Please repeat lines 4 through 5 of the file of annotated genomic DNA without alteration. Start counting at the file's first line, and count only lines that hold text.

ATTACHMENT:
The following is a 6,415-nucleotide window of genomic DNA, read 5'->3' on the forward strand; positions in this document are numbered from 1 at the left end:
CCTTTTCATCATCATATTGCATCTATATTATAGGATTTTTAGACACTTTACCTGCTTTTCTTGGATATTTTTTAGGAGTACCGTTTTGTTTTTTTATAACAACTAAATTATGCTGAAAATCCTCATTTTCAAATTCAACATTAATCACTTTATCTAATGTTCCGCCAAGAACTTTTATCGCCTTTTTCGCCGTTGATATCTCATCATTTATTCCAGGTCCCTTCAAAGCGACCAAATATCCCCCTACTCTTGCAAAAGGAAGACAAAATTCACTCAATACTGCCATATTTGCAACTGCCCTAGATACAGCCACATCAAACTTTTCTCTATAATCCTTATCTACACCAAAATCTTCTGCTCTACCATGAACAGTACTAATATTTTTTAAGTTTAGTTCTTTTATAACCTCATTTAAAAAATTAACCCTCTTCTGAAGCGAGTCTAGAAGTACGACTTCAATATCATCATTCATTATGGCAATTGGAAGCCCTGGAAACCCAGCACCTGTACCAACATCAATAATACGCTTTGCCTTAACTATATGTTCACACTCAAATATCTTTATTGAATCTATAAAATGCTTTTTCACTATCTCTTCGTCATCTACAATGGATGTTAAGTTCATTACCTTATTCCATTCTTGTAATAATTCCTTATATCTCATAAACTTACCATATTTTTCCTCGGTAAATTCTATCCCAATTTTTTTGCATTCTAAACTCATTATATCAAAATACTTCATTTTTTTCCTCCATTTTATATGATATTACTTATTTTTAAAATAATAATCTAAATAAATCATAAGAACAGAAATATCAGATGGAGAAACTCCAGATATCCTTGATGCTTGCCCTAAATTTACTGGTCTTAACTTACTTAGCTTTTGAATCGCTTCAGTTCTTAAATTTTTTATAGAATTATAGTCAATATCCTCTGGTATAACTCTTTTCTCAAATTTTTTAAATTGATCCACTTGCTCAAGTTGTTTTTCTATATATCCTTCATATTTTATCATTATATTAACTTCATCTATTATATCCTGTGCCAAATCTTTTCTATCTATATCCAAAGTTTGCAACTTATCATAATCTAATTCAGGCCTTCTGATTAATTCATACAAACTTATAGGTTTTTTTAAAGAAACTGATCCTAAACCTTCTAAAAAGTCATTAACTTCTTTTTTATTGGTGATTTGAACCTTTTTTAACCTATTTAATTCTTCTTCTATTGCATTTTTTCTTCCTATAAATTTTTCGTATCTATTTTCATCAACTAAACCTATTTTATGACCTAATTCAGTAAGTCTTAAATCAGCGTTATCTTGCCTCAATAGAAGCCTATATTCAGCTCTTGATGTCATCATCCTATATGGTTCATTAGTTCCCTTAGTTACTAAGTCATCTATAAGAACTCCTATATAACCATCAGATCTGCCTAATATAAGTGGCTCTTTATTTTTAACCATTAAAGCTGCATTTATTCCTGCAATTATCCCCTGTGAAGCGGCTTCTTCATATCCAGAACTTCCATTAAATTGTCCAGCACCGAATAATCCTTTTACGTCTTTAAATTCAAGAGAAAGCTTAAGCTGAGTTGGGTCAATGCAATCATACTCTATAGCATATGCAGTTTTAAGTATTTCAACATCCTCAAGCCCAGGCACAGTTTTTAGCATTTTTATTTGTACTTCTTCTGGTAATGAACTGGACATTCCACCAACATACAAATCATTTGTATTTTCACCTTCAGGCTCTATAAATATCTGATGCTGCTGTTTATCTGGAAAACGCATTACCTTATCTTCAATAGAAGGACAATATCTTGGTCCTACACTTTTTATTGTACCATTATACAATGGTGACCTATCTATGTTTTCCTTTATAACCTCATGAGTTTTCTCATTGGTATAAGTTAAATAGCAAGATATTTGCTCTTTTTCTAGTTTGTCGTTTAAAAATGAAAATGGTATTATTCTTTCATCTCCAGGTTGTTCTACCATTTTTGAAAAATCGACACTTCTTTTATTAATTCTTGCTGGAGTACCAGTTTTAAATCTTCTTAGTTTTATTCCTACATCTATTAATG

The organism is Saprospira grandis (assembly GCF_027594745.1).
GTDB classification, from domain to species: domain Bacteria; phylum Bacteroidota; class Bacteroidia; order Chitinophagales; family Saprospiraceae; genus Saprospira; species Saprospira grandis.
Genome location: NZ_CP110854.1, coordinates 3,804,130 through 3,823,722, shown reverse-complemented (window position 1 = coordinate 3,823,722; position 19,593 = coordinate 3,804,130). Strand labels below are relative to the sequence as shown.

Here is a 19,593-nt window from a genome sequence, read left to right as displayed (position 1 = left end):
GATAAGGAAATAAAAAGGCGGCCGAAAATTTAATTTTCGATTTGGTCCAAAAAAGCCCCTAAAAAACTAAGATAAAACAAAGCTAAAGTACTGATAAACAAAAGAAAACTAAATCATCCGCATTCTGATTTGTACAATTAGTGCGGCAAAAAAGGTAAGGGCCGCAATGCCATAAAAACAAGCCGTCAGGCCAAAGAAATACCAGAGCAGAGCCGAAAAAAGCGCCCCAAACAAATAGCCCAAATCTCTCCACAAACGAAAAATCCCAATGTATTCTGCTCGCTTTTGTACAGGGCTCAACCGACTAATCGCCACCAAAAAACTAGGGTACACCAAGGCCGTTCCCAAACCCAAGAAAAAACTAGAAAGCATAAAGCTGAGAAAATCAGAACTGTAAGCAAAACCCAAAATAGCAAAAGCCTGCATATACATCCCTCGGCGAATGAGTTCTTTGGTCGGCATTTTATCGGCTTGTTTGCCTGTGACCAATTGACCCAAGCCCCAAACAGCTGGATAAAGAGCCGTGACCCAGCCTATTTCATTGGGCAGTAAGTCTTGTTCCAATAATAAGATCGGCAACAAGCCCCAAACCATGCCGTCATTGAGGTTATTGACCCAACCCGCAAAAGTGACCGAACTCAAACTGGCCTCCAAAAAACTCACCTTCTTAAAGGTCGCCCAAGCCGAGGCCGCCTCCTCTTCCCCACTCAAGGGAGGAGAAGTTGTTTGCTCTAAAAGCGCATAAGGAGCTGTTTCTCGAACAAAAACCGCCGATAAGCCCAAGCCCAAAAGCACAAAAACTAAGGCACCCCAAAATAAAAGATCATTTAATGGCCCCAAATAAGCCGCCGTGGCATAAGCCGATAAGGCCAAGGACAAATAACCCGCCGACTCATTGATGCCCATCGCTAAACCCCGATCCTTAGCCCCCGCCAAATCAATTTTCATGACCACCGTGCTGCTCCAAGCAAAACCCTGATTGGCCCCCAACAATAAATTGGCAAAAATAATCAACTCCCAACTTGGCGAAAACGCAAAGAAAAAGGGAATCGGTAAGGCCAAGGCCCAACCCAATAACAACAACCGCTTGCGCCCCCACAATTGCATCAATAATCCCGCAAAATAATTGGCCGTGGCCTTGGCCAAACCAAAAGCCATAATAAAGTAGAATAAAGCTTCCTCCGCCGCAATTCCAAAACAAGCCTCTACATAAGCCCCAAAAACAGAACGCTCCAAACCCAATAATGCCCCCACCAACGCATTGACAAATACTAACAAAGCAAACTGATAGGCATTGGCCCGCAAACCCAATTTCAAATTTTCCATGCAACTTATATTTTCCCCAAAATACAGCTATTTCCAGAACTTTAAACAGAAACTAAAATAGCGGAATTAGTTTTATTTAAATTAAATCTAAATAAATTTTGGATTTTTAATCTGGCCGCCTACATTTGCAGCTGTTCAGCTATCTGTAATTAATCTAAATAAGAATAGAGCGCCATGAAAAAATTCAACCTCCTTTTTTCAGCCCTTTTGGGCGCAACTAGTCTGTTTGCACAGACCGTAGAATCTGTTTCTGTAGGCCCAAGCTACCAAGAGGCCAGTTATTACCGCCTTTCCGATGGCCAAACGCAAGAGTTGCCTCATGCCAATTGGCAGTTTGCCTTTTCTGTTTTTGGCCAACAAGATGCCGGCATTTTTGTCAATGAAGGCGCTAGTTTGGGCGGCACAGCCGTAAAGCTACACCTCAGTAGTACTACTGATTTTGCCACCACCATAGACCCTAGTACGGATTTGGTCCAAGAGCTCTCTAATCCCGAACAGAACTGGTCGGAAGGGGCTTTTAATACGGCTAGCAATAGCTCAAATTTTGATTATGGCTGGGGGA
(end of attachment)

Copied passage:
GTDB classification, from domain to species: domain Bacteria; phylum Bacteroidota; class Bacteroidia; order Chitinophagales; family Saprospiraceae; genus Saprospira; species Saprospira grandis.
Genome location: NZ_CP110854.1, coordinates 3,804,130 through 3,823,722, shown reverse-complemented (window position 1 = coordinate 3,823,722; position 19,593 = coordinate 3,804,130). Strand labels below are relative to the sequence as shown.